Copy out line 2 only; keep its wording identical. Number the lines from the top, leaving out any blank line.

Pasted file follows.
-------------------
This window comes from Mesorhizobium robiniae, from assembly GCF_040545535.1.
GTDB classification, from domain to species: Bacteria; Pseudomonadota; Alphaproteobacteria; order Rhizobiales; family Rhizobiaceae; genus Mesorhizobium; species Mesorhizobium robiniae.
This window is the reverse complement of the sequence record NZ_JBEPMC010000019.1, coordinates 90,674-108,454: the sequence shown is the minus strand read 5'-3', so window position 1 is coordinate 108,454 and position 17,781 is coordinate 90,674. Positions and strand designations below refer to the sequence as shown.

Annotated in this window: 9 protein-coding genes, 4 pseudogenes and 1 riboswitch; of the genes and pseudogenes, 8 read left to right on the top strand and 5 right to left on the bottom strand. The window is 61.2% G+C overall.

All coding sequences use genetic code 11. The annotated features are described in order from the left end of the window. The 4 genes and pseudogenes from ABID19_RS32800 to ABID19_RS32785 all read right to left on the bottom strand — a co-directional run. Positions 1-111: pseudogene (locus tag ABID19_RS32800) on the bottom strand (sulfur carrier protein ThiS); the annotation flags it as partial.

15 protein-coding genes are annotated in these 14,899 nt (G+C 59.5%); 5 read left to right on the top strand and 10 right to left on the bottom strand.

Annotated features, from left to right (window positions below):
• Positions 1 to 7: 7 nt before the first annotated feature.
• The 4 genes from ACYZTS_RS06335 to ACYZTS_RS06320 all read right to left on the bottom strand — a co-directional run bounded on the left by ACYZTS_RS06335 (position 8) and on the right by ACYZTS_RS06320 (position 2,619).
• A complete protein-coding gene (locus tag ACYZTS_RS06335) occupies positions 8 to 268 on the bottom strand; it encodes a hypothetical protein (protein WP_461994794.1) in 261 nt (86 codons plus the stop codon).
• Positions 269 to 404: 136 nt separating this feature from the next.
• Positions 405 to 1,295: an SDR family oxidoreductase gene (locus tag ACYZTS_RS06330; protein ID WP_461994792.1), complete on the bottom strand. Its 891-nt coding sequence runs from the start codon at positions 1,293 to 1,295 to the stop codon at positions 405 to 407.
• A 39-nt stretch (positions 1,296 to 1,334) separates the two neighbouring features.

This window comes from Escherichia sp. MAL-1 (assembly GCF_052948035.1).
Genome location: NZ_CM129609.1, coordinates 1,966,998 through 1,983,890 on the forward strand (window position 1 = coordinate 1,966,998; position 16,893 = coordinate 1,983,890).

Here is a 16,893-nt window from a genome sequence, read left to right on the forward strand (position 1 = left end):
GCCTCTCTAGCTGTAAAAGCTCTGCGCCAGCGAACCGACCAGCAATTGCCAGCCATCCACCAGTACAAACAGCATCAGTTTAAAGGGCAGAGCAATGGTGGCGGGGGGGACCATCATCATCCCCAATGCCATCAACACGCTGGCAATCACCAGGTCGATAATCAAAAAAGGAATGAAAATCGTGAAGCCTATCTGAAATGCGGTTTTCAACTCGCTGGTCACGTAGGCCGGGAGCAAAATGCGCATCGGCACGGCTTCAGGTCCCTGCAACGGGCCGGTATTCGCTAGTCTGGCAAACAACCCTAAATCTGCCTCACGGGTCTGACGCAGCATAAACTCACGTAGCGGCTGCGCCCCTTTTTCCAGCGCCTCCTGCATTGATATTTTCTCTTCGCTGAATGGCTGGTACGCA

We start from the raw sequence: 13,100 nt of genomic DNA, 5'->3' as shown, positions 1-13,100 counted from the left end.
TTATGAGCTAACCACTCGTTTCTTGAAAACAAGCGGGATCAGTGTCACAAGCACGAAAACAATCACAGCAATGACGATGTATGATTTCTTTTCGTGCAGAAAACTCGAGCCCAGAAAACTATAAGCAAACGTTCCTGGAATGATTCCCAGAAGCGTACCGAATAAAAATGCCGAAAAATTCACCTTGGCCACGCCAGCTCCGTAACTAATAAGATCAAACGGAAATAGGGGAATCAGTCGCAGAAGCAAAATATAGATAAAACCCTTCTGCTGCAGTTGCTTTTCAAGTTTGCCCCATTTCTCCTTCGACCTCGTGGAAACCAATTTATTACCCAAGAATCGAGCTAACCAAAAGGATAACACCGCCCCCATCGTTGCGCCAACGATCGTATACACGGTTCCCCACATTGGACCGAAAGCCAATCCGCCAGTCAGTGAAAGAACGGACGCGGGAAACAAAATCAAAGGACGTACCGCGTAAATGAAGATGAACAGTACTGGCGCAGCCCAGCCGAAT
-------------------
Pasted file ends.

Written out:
GTDB classification, from domain to species: Bacteria; Pseudomonadota; Alphaproteobacteria; order Rhizobiales; family Rhizobiaceae; genus Mesorhizobium; species Mesorhizobium robiniae.